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The Magic of 16 Years

May 26, 2022

Jan Merkel rarely dreamed of winning the Pro Tour. Sure, the 17-year-old had thought about it as he began playing qualifiers and larger tournaments—eventually culminating in an invitation to Pro Tour Kobe—but even as he boarded his first flight out of his home region, Merkel wanted only to learn from his experience.

History, as we know, had other ideas for the young German. The 17-year-old would go on to win that Pro Tour in his debut, fighting through Time Spiral draft and his own nerves to exceed everyone's expectations including his own all on the way to establishing himself as a force in the European professional Magic scene.

Jan Merkel, Pro Tour Kobe 2006 Winner

Now 16 years later, Merkel is back at the top of the Pro Tour. His amazing run of recent performances continued at the New Capenna Championship, and with a best-of-three-match victory over Simon Nielsen in the finals, he finds himself as one of an elite club of two-time champions.

"I'm very proud and very thankful of how fortunate I've gotten in plenty of spots this weekend," Merkel said in the aftermath of his Top 8 run. "The money would a big thought at first, but it was really almost a relief to win when it ended."

His celebratory tweet was both punctual and pithy to victory.

His 4 a.m. end time of the title match added to that sense of relief, but Merkel's demeanor stayed as consistent after the final as before the tournament: that's how he's wired. In a world of online Magic events, he's found a perfect home in high-level MTG Arena tournaments. It's a long way from the teenager globetrotting while his mom checked in with his older teammates to make sure he could navigate the airports on his own.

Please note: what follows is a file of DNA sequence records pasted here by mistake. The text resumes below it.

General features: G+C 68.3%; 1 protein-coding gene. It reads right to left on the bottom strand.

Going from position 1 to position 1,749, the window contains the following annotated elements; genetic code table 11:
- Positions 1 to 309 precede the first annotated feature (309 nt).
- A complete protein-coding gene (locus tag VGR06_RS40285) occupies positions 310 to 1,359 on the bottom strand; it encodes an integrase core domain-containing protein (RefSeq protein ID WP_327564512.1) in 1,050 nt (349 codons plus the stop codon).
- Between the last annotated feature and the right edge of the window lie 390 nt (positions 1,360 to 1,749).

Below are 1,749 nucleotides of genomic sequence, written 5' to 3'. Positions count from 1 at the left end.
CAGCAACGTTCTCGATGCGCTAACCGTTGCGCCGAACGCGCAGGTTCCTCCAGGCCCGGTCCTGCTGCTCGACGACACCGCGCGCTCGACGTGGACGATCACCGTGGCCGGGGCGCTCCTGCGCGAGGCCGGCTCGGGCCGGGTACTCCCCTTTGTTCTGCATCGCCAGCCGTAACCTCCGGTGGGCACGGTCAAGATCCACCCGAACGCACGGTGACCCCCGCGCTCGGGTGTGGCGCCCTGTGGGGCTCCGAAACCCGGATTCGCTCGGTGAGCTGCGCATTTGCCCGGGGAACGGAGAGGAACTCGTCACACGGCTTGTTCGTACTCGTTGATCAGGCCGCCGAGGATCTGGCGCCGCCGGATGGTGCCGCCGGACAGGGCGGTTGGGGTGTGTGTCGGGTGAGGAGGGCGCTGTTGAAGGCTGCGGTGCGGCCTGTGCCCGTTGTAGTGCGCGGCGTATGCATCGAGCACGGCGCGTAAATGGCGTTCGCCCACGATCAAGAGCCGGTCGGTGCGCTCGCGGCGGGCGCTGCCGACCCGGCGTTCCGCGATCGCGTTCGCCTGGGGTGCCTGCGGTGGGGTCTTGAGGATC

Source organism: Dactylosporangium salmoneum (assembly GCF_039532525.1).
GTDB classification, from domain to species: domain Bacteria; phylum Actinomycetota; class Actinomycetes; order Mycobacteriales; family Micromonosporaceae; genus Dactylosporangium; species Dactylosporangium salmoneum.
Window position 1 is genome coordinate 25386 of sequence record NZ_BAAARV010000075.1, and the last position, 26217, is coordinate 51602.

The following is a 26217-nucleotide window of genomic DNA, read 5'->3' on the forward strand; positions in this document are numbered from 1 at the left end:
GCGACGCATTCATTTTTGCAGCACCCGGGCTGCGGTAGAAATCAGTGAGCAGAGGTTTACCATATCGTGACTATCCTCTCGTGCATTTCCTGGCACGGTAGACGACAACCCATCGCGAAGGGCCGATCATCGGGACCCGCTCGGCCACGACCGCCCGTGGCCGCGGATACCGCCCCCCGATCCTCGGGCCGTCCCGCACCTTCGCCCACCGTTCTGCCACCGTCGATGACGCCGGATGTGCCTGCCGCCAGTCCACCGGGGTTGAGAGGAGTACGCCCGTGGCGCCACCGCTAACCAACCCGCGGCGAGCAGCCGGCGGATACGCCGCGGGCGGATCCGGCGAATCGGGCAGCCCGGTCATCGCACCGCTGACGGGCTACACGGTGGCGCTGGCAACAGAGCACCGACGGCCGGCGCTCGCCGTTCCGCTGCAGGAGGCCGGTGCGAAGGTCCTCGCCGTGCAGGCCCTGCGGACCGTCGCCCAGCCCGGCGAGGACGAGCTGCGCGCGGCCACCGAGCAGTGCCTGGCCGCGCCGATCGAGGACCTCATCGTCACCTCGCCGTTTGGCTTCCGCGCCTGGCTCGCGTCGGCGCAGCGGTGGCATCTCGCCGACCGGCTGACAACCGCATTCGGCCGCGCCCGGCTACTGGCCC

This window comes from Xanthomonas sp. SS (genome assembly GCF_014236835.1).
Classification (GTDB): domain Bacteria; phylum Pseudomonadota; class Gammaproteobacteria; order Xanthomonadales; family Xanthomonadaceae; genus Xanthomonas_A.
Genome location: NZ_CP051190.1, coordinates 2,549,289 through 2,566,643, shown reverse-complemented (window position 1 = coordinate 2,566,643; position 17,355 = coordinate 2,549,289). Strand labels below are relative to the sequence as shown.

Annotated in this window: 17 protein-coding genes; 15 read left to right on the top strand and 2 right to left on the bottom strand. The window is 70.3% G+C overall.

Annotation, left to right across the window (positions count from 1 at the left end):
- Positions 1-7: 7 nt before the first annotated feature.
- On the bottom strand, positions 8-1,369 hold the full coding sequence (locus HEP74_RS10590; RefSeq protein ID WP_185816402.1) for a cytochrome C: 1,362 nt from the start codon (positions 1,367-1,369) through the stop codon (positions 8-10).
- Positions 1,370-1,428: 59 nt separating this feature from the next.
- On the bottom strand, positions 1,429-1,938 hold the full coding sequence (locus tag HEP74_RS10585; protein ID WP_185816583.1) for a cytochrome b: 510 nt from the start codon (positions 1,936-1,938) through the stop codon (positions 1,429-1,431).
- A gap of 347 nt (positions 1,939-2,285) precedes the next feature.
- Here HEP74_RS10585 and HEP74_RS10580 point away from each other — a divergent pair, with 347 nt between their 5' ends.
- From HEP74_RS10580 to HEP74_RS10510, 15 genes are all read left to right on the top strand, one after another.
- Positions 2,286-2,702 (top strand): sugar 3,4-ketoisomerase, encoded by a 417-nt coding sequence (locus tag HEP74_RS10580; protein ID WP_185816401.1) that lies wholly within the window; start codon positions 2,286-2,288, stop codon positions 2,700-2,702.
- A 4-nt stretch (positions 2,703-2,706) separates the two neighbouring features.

One champion, with two championships a lifetime apart. On one hand, it's a tale of two Merkels. There was the kid who won his first Pro Tour in his first trip far away from home and set the Magic world on fire. In a game of young prodigies and ever-tougher competition, there were a swirl of unknowns. Was he the next Kai Budde to take over the Pro Tour? Was his win a fluke he could never hope to repeat, the kind of perfect one-tournament dream run that generations of Pro Tour players look back at with envy even after the competitor who accomplished it faded from the scene?

Those questions wore on champions before, doubly so for anyone who has experienced such success at a young age. The pressure of playing to be a Pro Tour champion and the pressure of playing as a Pro Tour champion again with his face emblazoned on a Magic card—as were promotional player card tokens packed in some Magic products at the time—are two wholly different circumstances. Some players more experienced than Merkel found that pressure too much.

On the other hand, the Merkel who won the New Capenna Championship isn't all that different from the kid who won Kobe.

"I view Magic pretty similarly now as I did then. Maybe the biggest difference is that I've definitely gotten better at deckbuilding," he offered when asked about the biggest difference in his game between now and then. "I spent a lot time thinking about Magic when I was 17, and that's the same as now." It's the kind of practical and straightforward answers one would expect if they followed Merkel over his rise the last two years.